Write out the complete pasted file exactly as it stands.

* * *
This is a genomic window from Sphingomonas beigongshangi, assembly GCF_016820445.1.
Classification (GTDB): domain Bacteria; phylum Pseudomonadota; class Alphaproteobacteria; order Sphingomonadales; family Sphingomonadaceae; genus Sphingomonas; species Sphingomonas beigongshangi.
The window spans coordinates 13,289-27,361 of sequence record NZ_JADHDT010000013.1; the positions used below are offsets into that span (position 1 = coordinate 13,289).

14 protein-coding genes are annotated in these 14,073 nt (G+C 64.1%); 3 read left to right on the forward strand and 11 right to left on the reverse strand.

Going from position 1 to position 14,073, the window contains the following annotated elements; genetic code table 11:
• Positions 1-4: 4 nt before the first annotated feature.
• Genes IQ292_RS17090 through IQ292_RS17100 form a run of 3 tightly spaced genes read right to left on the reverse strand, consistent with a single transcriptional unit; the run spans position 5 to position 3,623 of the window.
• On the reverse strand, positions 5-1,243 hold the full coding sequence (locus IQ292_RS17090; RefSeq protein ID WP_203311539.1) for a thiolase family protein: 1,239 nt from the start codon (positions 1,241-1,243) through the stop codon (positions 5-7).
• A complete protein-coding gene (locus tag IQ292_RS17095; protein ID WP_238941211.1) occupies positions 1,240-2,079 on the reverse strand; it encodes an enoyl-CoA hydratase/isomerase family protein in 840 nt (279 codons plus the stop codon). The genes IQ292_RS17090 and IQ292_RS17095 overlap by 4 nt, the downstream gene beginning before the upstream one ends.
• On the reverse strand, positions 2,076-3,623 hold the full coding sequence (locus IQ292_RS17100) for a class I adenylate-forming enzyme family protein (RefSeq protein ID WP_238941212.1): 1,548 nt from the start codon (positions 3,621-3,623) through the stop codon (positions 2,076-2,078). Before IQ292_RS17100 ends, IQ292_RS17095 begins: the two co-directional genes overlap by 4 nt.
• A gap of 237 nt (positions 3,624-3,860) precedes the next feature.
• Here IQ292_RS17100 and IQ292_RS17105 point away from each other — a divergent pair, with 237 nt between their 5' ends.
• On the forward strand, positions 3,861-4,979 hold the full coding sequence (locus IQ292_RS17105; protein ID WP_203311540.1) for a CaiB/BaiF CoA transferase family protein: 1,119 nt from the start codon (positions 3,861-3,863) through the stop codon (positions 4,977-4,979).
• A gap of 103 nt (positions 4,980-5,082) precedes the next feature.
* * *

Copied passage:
This is a genomic window from Sphingomonas beigongshangi, assembly GCF_016820445.1.
Classification (GTDB): domain Bacteria; phylum Pseudomonadota; class Alphaproteobacteria; order Sphingomonadales; family Sphingomonadaceae; genus Sphingomonas; species Sphingomonas beigongshangi.
The window spans coordinates 13,289-27,361 of sequence record NZ_JADHDT010000013.1; the positions used below are offsets into that span (position 1 = coordinate 13,289).

14 protein-coding genes are annotated in these 14,073 nt (G+C 64.1%); 3 read left to right on the forward strand and 11 right to left on the reverse strand.

Going from position 1 to position 14,073, the window contains the following annotated elements; genetic code table 11:
• Positions 1-4: 4 nt before the first annotated feature.
• Genes IQ292_RS17090 through IQ292_RS17100 form a run of 3 tightly spaced genes read right to left on the reverse strand, consistent with a single transcriptional unit; the run spans position 5 to position 3,623 of the window.
• On the reverse strand, positions 5-1,243 hold the full coding sequence (locus IQ292_RS17090; RefSeq protein ID WP_203311539.1) for a thiolase family protein: 1,239 nt from the start codon (positions 1,241-1,243) through the stop codon (positions 5-7).
• A complete protein-coding gene (locus tag IQ292_RS17095; protein ID WP_238941211.1) occupies positions 1,240-2,079 on the reverse strand; it encodes an enoyl-CoA hydratase/isomerase family protein in 840 nt (279 codons plus the stop codon). The genes IQ292_RS17090 and IQ292_RS17095 overlap by 4 nt, the downstream gene beginning before the upstream one ends.
• On the reverse strand, positions 2,076-3,623 hold the full coding sequence (locus IQ292_RS17100) for a class I adenylate-forming enzyme family protein (RefSeq protein ID WP_238941212.1): 1,548 nt from the start codon (positions 3,621-3,623) through the stop codon (positions 2,076-2,078). Before IQ292_RS17100 ends, IQ292_RS17095 begins: the two co-directional genes overlap by 4 nt.
• A gap of 237 nt (positions 3,624-3,860) precedes the next feature.
• Here IQ292_RS17100 and IQ292_RS17105 point away from each other — a divergent pair, with 237 nt between their 5' ends.
• On the forward strand, positions 3,861-4,979 hold the full coding sequence (locus IQ292_RS17105; protein ID WP_203311540.1) for a CaiB/BaiF CoA transferase family protein: 1,119 nt from the start codon (positions 3,861-3,863) through the stop codon (positions 4,977-4,979).
• A gap of 103 nt (positions 4,980-5,082) precedes the next feature.